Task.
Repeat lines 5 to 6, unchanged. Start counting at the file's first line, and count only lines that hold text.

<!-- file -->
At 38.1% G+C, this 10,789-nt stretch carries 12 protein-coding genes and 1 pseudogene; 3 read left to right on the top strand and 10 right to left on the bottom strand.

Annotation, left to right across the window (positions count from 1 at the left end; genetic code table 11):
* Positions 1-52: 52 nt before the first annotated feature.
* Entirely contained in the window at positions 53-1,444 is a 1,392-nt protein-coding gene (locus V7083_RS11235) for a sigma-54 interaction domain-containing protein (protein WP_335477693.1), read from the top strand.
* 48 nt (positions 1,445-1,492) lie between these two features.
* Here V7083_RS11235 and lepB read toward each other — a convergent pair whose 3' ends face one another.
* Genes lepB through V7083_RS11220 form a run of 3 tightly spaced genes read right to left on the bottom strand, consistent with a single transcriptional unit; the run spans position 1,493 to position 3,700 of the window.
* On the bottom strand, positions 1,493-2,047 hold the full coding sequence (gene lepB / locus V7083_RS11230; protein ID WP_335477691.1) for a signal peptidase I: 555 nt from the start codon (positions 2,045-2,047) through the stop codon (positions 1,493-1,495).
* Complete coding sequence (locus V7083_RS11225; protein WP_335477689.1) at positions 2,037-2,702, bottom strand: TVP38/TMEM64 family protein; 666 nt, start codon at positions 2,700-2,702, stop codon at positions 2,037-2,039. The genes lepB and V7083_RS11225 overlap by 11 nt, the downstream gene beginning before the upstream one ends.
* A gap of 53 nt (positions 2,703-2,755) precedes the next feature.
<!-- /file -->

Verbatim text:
* 48 nt (positions 1,445-1,492) lie between these two features.
* Here V7083_RS11235 and lepB read toward each other — a convergent pair whose 3' ends face one another.